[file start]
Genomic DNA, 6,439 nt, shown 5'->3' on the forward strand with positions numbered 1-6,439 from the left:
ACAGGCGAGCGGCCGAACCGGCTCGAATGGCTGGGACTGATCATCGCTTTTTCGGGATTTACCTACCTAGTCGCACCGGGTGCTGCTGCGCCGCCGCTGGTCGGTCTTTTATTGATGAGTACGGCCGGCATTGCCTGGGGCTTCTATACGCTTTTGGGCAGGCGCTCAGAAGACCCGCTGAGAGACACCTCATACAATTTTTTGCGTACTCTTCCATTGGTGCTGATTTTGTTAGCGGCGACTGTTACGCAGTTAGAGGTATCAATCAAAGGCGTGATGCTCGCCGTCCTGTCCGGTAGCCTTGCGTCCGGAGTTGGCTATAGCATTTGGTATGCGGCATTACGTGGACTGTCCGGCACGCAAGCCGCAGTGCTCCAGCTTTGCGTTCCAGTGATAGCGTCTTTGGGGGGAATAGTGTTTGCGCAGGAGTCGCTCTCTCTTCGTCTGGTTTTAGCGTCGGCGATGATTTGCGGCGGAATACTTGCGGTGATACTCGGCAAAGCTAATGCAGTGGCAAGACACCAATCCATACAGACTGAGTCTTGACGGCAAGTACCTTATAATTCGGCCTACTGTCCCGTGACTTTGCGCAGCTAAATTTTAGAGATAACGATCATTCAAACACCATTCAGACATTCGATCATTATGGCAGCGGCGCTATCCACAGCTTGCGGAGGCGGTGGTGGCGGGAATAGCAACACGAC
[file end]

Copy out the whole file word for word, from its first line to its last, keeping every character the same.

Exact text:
Genomic DNA, 6,439 nt, shown 5'->3' on the forward strand with positions numbered 1-6,439 from the left:
ACAGGCGAGCGGCCGAACCGGCTCGAATGGCTGGGACTGATCATCGCTTTTTCGGGATTTACCTACCTAGTCGCACCGGGTGCTGCTGCGCCGCCGCTGGTCGGTCTTTTATTGATGAGTACGGCCGGCATTGCCTGGGGCTTCTATACGCTTTTGGGCAGGCGCTCAGAAGACCCGCTGAGAGACACCTCATACAATTTTTTGCGTACTCTTCCATTGGTGCTGATTTTGTTAGCGGCGACTGTTACGCAGTTAGAGGTATCAATCAAAGGCGTGATGCTCGCCGTCCTGTCCGGTAGCCTTGCGTCCGGAGTTGGCTATAGCATTTGGTATGCGGCATTACGTGGACTGTCCGGCACGCAAGCCGCAGTGCTCCAGCTTTGCGTTCCAGTGATAGCGTCTTTGGGGGGAATAGTGTTTGCGCAGGAGTCGCTCTCTCTTCGTCTGGTTTTAGCGTCGGCGATGATTTGCGGCGGAATACTTGCGGTGATACTCGGCAAAGCTAATGCAGTGGCAAGACACCAATCCATACAGACTGAGTCTTGACGGCAAGTACCTTATAATTCGGCCTACTGTCCCGTGACTTTGCGCAGCTAAATTTTAGAGATAACGATCATTCAAACACCATTCAGACATTCGATCATTATGGCAGCGGCGCTATCCACAGCTTGCGGAGGCGGTGGTGGCGGGAATAGCAACACGAC